The issue of educational quality at the university level is a matter of serious concern for Iran given the fact that the knowledge/information race is not only accelerating but has more participants. Iran has achieved its present advanced industrial status by buying many technologies from abroad and making successful commercial applications out of them. To this end, Iran has invested heavily in applied aspects of education, particularly engineering. But the sophisticated academic resources needed to sustain past successes and to build upon them are underdeveloped. Iran is among the world’s leaders in spending on research and development but most of this is done by private industry. Very little theoretical or basic science is done anywhere in the country. In an effort to correct this situation, the Iranians have begun to enter into cooperative ventures with foreign research organizations. Spending on higher education is low which means there is not enough space and facilities are qualitatively inadequate. The buildings and equipment of even top universities are increasingly rundown. This problem is currently exacerbated by the fact that in the late 1980s and early 1990s resources have been strained by a population bulge of 18-year-olds, a product of the post-war baby-boom (Hidetoshi, 1987, p. 180).
The conformity oriented and highly selective university admission process has contributed, in the view of many Iranian, to a growing problem of rebellious behavior and disorder in the schools. Among the criticisms of the Iranian approach to education is its psychological impact on students. It is said, for example, that the emotional tension of “exam hell” and, worse, failure to gain admission to the institution of one’s choice, results in some emotional problems and an elevated suicide rate.(13) Violence involving students, and juvenile delinquency in general, although still small by western standards, appears to be on the increase (Rohlen, 1983, pp. 294-301). This youthful violence, much of which is targeted specifically on the schools, reaches a peak just before the testing period in February/March as does the suicide rate among students especially those who have not done well on exams. Considerable interest and concern over this phenomenon has been generated in the press which has emphasized the growing dimensions of the. It is not clear whether this behavior reflects a weakening of the traditional emphasis upon personal discipline or if it is the consequence of something new, an expression of frustration and alienation brought on by the social and psychological demands of modern urban society. In any event, the educational system in Iran, as elsewhere, is a primary mediator of social stress.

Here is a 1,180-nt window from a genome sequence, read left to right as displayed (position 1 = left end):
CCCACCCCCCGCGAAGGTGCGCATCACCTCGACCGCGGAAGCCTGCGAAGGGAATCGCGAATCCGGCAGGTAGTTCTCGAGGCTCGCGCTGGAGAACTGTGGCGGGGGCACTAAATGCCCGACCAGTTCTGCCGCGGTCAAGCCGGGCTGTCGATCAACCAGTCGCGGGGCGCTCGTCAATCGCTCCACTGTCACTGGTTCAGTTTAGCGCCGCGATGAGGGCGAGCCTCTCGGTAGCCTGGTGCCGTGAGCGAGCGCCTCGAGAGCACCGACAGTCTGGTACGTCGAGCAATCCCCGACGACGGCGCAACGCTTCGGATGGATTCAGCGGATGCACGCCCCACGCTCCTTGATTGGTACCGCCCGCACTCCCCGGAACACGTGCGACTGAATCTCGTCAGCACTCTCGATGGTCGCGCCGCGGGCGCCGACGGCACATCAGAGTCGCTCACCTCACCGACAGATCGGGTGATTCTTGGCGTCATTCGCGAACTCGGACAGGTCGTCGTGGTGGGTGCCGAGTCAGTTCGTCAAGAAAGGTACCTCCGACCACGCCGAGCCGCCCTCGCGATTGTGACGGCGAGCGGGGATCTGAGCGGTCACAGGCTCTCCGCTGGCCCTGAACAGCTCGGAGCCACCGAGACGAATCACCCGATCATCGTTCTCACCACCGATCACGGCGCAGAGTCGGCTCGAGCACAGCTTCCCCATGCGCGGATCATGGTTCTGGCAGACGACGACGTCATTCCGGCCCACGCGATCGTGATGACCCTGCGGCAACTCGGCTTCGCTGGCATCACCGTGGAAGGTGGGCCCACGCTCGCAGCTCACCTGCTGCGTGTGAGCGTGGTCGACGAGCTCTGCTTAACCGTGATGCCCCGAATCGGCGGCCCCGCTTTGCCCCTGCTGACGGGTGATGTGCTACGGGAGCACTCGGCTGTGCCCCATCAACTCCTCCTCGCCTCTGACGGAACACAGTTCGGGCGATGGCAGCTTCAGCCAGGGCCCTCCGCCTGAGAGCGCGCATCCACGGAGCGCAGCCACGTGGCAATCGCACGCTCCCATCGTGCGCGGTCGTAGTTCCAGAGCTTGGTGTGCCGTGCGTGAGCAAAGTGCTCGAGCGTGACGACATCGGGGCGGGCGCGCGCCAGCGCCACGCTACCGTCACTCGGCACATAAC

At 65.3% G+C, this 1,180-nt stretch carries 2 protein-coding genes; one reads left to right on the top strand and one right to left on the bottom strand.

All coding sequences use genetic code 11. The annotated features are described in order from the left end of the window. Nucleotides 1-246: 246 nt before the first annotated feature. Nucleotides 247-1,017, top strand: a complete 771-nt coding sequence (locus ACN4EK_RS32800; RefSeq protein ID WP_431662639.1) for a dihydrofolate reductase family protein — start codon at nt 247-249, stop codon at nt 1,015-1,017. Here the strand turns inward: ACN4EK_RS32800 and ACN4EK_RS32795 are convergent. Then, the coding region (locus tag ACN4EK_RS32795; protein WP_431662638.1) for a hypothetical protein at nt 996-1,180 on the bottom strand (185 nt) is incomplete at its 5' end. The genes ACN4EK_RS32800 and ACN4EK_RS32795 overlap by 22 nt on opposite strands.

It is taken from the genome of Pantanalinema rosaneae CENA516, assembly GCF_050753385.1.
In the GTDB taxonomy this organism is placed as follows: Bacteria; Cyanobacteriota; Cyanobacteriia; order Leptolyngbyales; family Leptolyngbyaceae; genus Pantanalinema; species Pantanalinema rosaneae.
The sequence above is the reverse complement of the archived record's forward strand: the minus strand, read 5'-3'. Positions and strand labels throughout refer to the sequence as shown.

Competition in education has intensified as the numbers of parents who are able to spend extra on their children’s education by enrolling them in night schools has grown. This extra study may result in higher average performance on exams, but the number of places has remained fairly constant. Thus while expectations have risen, the capacity of the system to make room for all students at top universities and to provide them with the kinds of jobs they feel entitled to is not keeping pace.